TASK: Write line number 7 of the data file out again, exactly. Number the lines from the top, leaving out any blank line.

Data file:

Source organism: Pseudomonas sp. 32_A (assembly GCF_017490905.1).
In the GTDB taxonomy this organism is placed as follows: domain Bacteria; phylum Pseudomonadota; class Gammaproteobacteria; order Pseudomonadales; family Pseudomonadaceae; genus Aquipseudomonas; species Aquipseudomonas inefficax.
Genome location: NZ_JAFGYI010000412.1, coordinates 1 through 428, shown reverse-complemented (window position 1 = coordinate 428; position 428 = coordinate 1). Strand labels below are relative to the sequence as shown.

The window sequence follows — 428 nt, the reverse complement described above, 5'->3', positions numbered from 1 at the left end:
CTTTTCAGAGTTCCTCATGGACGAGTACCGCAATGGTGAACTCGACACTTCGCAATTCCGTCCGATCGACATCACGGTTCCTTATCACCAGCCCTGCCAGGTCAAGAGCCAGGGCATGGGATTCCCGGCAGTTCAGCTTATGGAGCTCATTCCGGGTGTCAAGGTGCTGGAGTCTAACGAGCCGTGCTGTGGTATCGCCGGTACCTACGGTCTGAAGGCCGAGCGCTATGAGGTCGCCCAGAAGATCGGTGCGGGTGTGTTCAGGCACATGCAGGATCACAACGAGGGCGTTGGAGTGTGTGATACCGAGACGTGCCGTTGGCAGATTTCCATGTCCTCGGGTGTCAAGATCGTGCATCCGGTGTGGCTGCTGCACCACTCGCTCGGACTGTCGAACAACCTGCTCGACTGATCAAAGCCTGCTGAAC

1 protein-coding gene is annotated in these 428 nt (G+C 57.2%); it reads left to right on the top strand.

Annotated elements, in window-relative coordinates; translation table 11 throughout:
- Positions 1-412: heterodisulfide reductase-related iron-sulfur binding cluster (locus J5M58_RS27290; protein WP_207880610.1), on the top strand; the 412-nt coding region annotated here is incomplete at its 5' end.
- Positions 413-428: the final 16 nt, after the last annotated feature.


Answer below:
Annotated elements, in window-relative coordinates; translation table 11 throughout: